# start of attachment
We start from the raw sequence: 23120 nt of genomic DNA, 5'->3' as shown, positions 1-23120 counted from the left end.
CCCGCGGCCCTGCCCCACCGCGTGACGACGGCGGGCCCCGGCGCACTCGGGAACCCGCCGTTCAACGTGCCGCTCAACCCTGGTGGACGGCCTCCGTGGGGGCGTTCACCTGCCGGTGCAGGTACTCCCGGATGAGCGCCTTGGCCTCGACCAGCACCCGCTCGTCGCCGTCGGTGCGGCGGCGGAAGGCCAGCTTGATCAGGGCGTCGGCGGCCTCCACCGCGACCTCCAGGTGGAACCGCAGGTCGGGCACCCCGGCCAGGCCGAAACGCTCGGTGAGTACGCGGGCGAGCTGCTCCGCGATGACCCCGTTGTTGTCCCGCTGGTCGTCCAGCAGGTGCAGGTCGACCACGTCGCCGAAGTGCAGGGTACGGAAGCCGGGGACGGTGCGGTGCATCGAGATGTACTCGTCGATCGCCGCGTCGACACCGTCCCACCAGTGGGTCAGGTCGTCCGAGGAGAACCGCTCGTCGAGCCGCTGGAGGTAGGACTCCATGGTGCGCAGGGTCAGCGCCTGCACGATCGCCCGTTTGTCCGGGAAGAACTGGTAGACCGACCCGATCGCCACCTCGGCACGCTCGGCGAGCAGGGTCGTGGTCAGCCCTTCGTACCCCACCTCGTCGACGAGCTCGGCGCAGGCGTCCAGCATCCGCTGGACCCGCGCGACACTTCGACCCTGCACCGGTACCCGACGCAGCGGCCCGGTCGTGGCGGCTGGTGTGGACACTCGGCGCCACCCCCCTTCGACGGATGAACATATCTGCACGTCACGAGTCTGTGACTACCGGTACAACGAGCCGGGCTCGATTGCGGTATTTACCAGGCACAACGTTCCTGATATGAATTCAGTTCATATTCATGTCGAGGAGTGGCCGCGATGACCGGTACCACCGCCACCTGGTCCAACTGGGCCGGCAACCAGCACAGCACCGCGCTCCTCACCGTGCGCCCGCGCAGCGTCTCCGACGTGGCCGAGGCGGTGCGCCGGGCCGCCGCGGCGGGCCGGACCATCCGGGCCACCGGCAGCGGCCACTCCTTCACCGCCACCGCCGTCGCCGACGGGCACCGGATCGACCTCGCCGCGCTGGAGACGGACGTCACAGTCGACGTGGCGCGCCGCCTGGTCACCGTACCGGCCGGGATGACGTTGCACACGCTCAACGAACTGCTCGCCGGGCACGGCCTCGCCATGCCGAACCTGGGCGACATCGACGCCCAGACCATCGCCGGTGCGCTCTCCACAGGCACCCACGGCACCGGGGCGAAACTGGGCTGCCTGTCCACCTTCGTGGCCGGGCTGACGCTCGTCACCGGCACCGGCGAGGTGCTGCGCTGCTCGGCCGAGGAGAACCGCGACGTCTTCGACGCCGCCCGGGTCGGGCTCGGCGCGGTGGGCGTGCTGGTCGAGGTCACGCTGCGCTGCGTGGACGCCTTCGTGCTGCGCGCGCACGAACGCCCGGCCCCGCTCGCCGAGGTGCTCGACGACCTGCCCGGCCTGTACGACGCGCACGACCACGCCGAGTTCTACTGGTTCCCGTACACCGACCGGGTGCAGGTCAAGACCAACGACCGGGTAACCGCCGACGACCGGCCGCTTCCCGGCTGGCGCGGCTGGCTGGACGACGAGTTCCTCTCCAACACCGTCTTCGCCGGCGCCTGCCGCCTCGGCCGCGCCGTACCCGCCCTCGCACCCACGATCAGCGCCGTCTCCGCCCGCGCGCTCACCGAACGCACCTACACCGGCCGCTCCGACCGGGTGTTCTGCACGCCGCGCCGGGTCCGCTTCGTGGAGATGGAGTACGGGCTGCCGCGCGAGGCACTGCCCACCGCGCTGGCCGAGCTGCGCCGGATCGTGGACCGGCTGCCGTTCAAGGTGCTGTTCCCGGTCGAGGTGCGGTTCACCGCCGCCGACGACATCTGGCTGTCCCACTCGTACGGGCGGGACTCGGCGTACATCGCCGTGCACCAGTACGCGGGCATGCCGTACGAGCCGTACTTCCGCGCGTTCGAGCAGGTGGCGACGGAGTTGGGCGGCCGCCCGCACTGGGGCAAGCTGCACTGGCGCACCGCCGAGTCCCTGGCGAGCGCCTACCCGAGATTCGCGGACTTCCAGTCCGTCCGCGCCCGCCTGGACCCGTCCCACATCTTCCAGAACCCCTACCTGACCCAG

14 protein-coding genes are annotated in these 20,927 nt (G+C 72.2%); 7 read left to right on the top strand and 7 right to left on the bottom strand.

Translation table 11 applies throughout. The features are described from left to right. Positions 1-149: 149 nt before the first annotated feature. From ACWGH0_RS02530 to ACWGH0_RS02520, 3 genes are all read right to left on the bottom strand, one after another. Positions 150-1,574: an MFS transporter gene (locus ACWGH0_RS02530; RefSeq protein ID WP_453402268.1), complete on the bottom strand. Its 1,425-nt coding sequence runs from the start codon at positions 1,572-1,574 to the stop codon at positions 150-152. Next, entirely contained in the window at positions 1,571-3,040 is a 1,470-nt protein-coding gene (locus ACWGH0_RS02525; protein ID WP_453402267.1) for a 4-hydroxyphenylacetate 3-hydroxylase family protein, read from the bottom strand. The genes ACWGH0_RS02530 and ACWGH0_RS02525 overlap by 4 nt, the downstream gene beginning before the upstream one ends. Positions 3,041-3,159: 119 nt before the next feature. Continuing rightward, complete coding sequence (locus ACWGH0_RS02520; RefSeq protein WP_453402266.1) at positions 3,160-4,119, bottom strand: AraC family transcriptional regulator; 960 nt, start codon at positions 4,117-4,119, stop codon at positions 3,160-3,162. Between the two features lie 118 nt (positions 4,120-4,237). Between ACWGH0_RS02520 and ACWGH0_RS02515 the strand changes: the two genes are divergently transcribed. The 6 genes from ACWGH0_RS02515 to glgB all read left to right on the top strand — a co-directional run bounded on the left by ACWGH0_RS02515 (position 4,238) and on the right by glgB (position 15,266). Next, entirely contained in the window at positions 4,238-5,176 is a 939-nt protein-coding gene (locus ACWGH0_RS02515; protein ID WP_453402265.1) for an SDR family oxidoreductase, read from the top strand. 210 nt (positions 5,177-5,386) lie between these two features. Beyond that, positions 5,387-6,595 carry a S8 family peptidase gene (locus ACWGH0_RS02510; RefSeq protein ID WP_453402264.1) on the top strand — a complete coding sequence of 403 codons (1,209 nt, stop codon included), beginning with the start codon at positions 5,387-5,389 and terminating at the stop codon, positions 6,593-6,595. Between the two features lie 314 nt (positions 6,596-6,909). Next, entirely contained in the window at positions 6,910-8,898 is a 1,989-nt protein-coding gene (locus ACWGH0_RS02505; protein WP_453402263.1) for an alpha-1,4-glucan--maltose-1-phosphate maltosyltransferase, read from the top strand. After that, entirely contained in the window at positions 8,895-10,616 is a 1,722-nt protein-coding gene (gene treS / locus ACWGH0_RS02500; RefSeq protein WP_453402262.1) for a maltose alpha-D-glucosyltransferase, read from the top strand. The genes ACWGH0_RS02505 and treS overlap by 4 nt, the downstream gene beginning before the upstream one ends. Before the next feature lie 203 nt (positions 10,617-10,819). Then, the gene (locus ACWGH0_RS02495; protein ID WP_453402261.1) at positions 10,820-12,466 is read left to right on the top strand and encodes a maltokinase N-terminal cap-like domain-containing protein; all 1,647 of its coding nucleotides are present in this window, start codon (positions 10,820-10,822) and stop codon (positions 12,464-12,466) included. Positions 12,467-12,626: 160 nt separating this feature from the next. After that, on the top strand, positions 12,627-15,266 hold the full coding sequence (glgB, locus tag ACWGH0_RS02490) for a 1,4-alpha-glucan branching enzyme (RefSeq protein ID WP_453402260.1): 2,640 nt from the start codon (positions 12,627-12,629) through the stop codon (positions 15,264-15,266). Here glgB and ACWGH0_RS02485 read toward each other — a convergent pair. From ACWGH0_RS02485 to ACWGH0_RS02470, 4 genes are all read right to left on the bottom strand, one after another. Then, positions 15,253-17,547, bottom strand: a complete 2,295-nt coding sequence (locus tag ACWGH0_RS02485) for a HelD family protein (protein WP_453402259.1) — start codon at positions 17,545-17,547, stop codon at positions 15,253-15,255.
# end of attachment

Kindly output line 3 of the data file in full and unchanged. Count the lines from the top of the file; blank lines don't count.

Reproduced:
14 protein-coding genes are annotated in these 20,927 nt (G+C 72.2%); 7 read left to right on the top strand and 7 right to left on the bottom strand.